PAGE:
Stocks closed mixed as weak housing data was offset by better-than-expected auto sales from GM and sustained expectations for additional rate cuts by the Federal Reserve.
"This is such a strong market," said David King of Putnam Investments. "Even in the face of those weak earnings reports out of Citigroup and UBS (on Monday) a lot of people were telling me they saw foreign money coming into the market."
"I think with liquidity back in the market you'll still see volatility but you're more likely to see more up days and fewer down days," Doll said.
General Motors said sales of vehicles in the United States rose nearly 4% in September as incentives on its pickup trucks helped sales growth, which came in well above the consensus forecast of 1%. The company reported U.S. sales of 337,640 vehicles last month, up from 255,274 vehicles in the same period last year.
"I think the market is flashing had a pretty big neon buy signal right now," said Bill Knapp, chief investment strategist with MainStay Investments. " If you think about where earnings are going to go over the next few quarters, valuation looks pretty good at 14,000 when you think about the fact that a year from now the Dow could be flirting with 16,000."
The markets managed to rebound from earlier selling pressure due to a surprise drop in existing home sales. Pending sales of previously owned homes fell in August by three times the decline predicted by economists as borrowers were being increasingly turned away by cautious lenders, according to the National Association of Realtors.
Separately, Morgan Stanley said it will restructure its residential mortgage business and cut some 600 employees in a move that "reflects current market conditions."
U.S. Treasurys edged higher on expectations the ongoing housing downturn will prompt the Fed to again lower interest rates. The dollar rose from record lows against the euro and a basket of currencies on profit-taking as investors trimmed recent bets against the greenback.
"We think the Fed has plenty of room to continue to cut rates and that allows for liquidity in the marketplace," said David Doll, president of Kanaly Trust, "and with hedge fund redemptions coming up, liquidity is going to be key."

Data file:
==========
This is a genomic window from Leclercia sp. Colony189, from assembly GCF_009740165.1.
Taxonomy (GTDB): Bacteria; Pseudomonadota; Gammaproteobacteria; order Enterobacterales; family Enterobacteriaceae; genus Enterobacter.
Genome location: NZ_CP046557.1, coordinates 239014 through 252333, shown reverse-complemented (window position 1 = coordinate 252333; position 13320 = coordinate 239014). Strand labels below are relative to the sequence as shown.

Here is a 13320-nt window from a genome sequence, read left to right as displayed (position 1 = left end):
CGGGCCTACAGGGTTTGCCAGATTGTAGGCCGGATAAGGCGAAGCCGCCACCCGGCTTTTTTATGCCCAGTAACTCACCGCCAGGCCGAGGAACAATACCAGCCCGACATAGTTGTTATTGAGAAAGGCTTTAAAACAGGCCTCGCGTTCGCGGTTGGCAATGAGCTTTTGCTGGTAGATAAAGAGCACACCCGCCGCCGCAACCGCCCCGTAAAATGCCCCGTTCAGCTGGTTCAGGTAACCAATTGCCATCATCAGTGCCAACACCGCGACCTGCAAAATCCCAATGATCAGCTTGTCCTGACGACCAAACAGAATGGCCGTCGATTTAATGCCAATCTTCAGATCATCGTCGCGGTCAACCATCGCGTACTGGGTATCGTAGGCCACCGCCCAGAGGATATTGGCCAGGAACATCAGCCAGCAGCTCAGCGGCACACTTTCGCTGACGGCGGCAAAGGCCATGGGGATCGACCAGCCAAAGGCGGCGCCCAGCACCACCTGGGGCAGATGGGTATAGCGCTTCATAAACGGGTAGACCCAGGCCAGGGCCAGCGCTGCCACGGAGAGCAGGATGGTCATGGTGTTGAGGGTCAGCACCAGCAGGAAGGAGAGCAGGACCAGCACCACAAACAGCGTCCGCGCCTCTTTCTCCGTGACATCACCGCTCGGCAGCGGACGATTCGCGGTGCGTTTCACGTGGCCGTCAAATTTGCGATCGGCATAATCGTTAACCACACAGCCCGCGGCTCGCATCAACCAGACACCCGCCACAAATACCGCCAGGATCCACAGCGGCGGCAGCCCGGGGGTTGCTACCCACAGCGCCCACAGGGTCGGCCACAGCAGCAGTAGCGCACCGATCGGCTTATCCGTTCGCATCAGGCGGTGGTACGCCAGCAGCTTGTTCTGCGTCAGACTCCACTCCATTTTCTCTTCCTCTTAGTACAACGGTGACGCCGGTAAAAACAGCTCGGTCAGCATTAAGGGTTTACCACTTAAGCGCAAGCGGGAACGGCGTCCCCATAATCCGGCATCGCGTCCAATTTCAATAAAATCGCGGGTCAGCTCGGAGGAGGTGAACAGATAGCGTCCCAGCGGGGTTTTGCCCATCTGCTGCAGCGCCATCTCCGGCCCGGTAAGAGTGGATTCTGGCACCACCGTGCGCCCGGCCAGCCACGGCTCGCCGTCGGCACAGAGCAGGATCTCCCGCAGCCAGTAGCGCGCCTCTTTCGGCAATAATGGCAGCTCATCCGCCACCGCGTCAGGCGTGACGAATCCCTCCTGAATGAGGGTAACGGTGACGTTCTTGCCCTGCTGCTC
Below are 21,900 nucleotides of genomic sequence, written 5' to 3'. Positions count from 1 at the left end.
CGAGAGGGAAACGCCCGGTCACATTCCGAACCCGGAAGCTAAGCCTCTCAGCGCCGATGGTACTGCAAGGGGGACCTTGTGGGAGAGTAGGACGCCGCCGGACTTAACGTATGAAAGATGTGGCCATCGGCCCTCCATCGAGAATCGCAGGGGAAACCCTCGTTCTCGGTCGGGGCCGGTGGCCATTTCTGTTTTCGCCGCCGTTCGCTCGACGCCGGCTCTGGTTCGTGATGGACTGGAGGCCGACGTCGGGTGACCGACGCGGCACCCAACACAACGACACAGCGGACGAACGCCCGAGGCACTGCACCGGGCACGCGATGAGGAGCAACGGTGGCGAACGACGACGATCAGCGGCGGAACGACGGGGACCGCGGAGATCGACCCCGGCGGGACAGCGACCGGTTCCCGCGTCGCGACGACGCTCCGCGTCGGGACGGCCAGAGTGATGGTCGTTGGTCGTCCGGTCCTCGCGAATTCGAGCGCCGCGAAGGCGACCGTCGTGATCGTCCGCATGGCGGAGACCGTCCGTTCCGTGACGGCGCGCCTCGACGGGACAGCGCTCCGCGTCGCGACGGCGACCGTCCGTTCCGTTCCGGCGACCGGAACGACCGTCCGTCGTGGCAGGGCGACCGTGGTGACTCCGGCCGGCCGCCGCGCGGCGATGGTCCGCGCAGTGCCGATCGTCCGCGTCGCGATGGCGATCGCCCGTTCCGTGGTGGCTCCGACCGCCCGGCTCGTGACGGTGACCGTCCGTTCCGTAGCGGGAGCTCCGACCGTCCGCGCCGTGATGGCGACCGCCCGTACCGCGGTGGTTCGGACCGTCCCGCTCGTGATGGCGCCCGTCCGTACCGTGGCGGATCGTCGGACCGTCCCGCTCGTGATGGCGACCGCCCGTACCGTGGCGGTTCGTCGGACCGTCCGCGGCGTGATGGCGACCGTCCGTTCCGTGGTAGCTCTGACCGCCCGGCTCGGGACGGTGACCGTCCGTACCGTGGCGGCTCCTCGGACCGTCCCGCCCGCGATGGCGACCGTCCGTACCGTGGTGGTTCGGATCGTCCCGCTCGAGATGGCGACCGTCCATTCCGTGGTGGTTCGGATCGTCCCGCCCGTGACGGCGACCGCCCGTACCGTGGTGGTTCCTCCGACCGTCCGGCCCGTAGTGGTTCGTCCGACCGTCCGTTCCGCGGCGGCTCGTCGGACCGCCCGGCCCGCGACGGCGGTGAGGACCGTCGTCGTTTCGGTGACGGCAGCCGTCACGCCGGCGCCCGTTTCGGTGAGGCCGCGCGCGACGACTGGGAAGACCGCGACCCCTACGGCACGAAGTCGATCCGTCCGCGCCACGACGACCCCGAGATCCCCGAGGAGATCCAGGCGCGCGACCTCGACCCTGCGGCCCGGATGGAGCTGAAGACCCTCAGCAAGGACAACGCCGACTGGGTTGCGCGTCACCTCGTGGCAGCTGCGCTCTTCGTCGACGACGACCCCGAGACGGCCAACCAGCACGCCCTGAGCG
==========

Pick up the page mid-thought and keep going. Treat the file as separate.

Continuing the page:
U.S. light sweet crude futures continued their recent slide, ending just above $80 a barrel on the New York Mercantile Exchange. While declining oil prices weighed on shares of Exxon Mobil, Chevron and ConocoPhillips, it was translated as a positive for the overall market because of lower consumer energy costs.
"I think there is real concern about consumers and the health of the economy," said Gina Sanchez, portfolio manager at The California Endowment. "As the consumer balance sheet starts to work itself out and we start to feel the real impact of the housing slump, we'll start to see that in consumption and then earnings, but that's a long process."
"I think the market is pricing in future interest rate cuts; the concern is that if the Fed does nothing in October we might see a bit of a pullback," added Sanchez.
In corporate news, Canada's Toronto-Dominion Bank said it will buy Commerce Bancorp in a cash-and-stock deal worth $8.5 billion.
Niklas Zennstrom stepped down from Skype, the company he co-founded and sold to eBay in 2005 for $3.1 billion. The chief executive of the Internet telephony division of eBay accepted a smaller payout ahead of schedule as eBay wrote down the value of business.
In earnings news, Pepsi Bottling Group , the largest bottler of drinks made by Pepsico , reported higher quarterly profit and raised its full-year outlook.
Shares of handheld computer maker Palm fell after the company reported a net loss for the first quarter on Monday.
Shares of Ciena rose more than 8% after the network equipment maker provided rosy guidance at a meeting with analysts on Tuesday.